The Story Behind The Song: ”Why Not Me”

Meanwhile, Howard remembered hearing a couple of previously issued tunes called “What About Me,” one by Don Gibson way back in 1961, and a more recent 1973 release by Anne Murray. Both of these singles had reached the Top 30, but by 1984 very few people remembered them, especially the Gibson cut. However, Harlan was still familiar with those recordings and used that title as the basis to come up with “Why Not Me,” but he still had doubts about it. He felt that “Why Not Me” wasn’t a great title, nor were “What About Me” or “How ‘Bout Me” for that matter. Howard explained it this way: “To get a really good record, you’ve got to write a truly exceptional song when you’re dealing with an average title. The only thing I know to do with songs like ‘Why Not Me’ and ‘Busted’ – which I never thought was a good title – is to put the title in there often so that people remember it. The weaker the title, the more you gotta hear it.” Harlan (who died in 2002) would be appalled by today’s barrage of low-caliber songs with weak titles and meaningless lyrics that are becoming huge hits in this modern world of sub-standard country music.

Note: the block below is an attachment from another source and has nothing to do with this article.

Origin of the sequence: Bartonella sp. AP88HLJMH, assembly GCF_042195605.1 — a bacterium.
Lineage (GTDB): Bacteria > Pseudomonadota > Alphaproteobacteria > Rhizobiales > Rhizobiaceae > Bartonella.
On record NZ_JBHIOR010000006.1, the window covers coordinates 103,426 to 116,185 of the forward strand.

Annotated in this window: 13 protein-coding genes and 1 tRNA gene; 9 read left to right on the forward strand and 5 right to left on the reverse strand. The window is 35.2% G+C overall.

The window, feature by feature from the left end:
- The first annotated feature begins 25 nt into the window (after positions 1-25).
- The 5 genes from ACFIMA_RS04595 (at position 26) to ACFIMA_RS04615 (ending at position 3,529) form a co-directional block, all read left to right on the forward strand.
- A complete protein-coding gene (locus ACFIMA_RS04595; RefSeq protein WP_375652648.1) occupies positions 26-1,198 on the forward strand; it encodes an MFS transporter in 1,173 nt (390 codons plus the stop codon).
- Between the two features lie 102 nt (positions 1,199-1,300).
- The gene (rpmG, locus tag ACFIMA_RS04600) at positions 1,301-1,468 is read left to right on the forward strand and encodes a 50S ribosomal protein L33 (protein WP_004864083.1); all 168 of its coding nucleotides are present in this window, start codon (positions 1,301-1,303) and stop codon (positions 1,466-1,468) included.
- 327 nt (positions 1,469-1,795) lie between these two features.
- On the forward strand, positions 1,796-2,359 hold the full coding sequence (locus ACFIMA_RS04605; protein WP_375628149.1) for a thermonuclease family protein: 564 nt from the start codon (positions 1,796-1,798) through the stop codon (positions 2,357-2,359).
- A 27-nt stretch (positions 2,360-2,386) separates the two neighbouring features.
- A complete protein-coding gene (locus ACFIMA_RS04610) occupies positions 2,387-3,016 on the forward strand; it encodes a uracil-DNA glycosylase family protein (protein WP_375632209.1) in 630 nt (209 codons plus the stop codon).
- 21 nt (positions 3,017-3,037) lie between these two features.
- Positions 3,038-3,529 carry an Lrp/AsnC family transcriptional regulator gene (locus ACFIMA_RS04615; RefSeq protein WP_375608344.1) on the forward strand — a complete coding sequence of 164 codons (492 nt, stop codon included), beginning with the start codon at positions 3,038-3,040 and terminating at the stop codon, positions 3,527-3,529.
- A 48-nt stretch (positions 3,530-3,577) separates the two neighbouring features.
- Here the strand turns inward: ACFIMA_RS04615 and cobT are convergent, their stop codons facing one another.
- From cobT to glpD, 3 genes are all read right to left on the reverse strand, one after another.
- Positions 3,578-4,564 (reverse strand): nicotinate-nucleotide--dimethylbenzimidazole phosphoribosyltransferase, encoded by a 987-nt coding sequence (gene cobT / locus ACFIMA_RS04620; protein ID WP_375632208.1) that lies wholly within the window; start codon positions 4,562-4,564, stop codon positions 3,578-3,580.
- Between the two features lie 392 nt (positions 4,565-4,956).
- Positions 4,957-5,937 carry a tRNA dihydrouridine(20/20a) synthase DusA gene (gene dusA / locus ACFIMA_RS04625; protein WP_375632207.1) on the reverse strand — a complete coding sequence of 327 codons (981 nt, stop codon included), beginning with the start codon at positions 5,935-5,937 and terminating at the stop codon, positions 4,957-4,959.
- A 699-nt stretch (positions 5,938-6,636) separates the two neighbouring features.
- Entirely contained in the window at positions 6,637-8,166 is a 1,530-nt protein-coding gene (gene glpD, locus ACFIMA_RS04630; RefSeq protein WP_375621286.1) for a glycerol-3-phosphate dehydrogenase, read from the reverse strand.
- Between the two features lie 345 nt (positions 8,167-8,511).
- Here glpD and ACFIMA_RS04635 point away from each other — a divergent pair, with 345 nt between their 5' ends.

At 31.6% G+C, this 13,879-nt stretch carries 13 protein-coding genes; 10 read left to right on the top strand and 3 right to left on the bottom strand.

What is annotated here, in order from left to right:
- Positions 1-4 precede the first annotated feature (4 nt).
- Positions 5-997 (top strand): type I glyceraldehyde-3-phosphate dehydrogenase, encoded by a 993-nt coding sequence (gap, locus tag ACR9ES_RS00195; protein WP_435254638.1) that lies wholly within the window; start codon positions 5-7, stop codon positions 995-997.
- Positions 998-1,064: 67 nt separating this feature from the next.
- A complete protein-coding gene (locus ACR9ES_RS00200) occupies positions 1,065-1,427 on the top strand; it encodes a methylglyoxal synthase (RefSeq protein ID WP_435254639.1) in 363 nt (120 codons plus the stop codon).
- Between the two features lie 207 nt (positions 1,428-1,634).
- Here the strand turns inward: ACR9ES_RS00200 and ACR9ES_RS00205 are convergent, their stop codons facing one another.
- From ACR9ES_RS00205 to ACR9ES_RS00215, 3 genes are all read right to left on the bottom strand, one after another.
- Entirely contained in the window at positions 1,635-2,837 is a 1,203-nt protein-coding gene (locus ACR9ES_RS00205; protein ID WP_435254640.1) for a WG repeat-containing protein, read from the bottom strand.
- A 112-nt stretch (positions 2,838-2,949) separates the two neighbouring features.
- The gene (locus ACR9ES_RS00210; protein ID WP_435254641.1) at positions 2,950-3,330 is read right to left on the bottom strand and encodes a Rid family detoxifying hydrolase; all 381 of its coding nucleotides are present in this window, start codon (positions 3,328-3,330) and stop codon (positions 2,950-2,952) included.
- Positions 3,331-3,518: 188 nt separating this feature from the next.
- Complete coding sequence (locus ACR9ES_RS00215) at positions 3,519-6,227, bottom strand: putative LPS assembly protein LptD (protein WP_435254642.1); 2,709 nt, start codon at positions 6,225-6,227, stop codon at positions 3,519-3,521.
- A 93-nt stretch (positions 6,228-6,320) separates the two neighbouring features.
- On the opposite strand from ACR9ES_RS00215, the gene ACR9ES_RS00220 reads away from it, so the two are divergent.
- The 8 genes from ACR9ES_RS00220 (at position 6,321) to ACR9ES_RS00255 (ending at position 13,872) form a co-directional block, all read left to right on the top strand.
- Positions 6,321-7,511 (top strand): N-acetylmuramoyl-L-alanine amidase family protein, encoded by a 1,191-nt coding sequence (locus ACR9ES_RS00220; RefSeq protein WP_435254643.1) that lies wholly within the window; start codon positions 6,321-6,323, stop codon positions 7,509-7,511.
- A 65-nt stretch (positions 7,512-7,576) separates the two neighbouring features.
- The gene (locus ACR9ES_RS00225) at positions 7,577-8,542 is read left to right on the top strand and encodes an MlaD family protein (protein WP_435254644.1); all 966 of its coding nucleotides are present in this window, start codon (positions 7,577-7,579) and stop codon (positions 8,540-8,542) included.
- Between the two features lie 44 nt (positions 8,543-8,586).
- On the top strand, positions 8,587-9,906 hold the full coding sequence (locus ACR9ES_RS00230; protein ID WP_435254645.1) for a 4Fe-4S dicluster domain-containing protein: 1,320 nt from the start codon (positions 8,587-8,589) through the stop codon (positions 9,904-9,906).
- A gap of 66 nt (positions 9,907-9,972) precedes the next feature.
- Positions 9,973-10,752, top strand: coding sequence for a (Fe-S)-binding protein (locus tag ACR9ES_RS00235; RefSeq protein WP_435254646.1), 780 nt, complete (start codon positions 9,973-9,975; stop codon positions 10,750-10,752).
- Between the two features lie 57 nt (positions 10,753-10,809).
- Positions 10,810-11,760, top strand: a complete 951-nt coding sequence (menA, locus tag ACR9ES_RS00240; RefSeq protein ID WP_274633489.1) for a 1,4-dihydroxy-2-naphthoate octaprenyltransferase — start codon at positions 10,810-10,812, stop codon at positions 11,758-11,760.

Howard created the lyrics to “Why Not Me” around the Judds’ personalities, rather than any real-life events. Maher and Throckmorton pieced together the musical elements and assembled a demo. At the session, Brent presented it to session player Don Potter, who immediately developed a “bent note” sound on his guitar that became the signature of the instrumental hook. Producer Maher also devised another unusual texture. He had an idea for “thumps” to be placed on the back beat during the song, and instructed keyboardist Bobby Ogdin to develop the particular sound he wanted with a guitar, not a drum. Ogden thus tied a rag around the strings of a six-string guitar (to keep them from ringing), and began experimenting in order to come up with the right-sounding “thumps.” He thumped with his thumb in various places on the front of the guitar – ending up on the upper side just above the sound hole – to get the perfect tone for the track. This additional component in the record’s sound also aided in the final results: The Judds’ second number one single in a row (reaching the summit December 22, 1984), their second consecutive Grammy award, and 1985’s “Single Of The Year” trophy from the Country Music Association. 

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